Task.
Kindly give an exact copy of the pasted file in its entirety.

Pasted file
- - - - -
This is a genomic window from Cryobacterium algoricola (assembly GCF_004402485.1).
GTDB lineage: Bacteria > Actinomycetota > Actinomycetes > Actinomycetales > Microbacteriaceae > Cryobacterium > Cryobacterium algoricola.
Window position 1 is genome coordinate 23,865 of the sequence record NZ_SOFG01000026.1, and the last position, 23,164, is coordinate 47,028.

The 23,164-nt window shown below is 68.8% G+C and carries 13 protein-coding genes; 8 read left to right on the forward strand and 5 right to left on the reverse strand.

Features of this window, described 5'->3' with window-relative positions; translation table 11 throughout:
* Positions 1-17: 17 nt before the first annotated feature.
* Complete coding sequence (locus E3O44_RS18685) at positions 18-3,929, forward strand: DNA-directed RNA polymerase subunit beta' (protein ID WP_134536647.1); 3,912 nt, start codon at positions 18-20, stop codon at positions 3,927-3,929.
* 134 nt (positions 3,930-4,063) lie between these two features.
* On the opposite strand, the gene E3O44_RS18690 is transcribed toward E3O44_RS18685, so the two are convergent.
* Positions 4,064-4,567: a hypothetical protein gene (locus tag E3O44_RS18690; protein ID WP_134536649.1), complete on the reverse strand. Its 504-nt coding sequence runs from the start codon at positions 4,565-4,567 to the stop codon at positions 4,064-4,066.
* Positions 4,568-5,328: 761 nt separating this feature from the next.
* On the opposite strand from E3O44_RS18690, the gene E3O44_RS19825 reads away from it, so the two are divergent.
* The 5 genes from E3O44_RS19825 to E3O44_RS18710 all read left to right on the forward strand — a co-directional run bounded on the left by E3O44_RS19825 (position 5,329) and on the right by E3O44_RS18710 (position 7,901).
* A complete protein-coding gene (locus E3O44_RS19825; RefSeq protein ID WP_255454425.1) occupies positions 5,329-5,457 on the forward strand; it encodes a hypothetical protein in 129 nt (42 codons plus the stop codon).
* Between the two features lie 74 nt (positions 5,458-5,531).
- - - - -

This is a genomic window from Cryobacterium algoricola (assembly GCF_004402485.1).
GTDB lineage: Bacteria > Actinomycetota > Actinomycetes > Actinomycetales > Microbacteriaceae > Cryobacterium > Cryobacterium algoricola.
Window position 1 is genome coordinate 23,865 of the sequence record NZ_SOFG01000026.1, and the last position, 23,164, is coordinate 47,028.

The 23,164-nt window shown below is 68.8% G+C and carries 13 protein-coding genes; 8 read left to right on the forward strand and 5 right to left on the reverse strand.

Features of this window, described 5'->3' with window-relative positions; translation table 11 throughout:
* Positions 1-17: 17 nt before the first annotated feature.
* Complete coding sequence (locus E3O44_RS18685) at positions 18-3,929, forward strand: DNA-directed RNA polymerase subunit beta' (protein ID WP_134536647.1); 3,912 nt, start codon at positions 18-20, stop codon at positions 3,927-3,929.
* 134 nt (positions 3,930-4,063) lie between these two features.
* On the opposite strand, the gene E3O44_RS18690 is transcribed toward E3O44_RS18685, so the two are convergent.
* Positions 4,064-4,567: a hypothetical protein gene (locus tag E3O44_RS18690; protein ID WP_134536649.1), complete on the reverse strand. Its 504-nt coding sequence runs from the start codon at positions 4,565-4,567 to the stop codon at positions 4,064-4,066.
* Positions 4,568-5,328: 761 nt separating this feature from the next.
* On the opposite strand from E3O44_RS18690, the gene E3O44_RS19825 reads away from it, so the two are divergent.
* The 5 genes from E3O44_RS19825 to E3O44_RS18710 all read left to right on the forward strand — a co-directional run bounded on the left by E3O44_RS19825 (position 5,329) and on the right by E3O44_RS18710 (position 7,901).
* A complete protein-coding gene (locus E3O44_RS19825; RefSeq protein ID WP_255454425.1) occupies positions 5,329-5,457 on the forward strand; it encodes a hypothetical protein in 129 nt (42 codons plus the stop codon).
* Between the two features lie 74 nt (positions 5,458-5,531).